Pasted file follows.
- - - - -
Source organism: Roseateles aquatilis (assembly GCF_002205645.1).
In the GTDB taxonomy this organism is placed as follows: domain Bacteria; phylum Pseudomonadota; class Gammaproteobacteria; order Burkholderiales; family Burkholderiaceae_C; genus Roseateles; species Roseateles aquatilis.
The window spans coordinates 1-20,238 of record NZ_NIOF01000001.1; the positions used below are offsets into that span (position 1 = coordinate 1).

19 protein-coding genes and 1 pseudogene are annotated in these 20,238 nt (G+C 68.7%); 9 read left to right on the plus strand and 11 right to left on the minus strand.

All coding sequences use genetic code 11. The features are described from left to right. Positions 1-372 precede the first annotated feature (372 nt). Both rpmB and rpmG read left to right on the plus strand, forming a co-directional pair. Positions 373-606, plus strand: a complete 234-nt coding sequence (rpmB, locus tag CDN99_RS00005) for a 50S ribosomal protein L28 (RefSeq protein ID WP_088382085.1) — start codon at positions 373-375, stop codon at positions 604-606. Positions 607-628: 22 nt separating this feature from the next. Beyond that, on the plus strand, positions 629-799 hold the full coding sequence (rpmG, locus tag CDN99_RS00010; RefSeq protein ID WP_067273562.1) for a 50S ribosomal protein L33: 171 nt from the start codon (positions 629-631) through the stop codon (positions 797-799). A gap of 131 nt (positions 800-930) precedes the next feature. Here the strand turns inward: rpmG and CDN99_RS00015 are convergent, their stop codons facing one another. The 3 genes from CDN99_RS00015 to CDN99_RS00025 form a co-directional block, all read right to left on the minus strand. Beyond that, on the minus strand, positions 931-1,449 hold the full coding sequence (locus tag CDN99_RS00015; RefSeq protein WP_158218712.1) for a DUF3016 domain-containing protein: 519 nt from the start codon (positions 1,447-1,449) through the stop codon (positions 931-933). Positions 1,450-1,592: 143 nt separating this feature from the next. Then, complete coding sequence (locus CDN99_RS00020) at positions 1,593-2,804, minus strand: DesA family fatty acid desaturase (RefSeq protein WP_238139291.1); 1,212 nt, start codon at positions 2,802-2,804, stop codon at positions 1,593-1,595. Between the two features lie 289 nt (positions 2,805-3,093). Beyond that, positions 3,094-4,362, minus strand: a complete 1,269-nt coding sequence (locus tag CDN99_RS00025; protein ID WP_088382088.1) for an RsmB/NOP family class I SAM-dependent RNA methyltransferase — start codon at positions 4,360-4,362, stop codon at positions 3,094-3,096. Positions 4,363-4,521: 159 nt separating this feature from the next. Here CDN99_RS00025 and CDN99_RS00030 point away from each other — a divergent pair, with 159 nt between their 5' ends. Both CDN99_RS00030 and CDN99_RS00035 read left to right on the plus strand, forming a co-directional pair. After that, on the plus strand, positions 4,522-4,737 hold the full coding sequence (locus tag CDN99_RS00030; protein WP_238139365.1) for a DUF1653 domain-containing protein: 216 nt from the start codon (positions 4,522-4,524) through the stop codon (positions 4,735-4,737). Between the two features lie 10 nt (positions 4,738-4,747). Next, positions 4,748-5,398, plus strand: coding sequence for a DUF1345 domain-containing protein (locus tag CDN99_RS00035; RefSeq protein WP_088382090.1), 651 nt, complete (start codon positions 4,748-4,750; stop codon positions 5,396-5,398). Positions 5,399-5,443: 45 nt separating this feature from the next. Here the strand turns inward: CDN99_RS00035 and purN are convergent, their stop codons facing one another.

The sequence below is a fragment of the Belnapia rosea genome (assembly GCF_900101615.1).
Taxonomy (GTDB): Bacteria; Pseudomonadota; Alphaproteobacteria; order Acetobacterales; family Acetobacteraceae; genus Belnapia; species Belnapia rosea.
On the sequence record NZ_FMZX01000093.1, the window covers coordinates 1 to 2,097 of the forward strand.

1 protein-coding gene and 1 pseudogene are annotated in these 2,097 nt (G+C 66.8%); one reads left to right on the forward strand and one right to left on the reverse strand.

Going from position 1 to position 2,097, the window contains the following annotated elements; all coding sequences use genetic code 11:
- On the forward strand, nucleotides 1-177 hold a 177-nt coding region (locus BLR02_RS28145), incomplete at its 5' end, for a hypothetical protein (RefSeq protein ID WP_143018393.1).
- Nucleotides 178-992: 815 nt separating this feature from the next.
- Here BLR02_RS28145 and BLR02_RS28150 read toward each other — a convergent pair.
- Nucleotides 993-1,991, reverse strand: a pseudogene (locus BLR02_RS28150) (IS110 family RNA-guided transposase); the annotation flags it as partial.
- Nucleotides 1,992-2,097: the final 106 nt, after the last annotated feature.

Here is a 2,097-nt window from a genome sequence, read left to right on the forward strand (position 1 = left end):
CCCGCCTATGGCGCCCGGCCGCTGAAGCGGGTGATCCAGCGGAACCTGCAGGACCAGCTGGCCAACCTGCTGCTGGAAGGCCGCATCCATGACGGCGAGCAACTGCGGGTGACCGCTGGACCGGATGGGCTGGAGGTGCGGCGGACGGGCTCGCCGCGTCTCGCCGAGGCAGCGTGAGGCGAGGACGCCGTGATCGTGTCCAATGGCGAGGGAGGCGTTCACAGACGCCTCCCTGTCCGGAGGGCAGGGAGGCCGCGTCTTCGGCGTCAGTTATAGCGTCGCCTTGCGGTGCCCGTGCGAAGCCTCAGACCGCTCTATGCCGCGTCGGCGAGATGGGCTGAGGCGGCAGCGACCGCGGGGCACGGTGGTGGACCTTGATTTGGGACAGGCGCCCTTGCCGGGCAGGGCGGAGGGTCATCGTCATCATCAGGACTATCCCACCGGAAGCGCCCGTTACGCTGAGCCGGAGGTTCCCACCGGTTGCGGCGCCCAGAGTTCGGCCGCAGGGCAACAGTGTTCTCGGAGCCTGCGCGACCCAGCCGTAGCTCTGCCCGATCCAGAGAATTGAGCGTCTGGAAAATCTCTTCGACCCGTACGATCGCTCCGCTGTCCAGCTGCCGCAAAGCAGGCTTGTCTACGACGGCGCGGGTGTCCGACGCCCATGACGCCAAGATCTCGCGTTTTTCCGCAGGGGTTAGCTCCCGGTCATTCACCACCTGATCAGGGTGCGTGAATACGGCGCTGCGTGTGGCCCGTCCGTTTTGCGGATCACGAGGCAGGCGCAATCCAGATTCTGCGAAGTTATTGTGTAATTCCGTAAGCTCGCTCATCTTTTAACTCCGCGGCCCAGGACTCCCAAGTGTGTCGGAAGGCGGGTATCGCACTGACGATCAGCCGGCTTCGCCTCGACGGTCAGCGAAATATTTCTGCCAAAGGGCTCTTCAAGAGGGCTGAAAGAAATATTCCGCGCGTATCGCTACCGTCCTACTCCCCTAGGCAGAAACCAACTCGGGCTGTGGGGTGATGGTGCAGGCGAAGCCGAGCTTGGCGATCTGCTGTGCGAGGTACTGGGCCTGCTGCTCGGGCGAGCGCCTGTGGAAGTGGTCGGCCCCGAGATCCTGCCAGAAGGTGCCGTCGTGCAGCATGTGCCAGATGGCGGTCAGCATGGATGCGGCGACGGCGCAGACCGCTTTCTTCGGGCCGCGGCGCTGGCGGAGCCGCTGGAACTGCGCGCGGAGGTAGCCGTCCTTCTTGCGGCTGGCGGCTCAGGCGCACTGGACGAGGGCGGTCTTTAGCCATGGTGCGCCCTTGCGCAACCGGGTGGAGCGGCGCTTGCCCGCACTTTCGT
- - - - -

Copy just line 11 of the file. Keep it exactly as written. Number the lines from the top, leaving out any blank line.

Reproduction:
- On the forward strand, nucleotides 1-177 hold a 177-nt coding region (locus BLR02_RS28145), incomplete at its 5' end, for a hypothetical protein (RefSeq protein ID WP_143018393.1).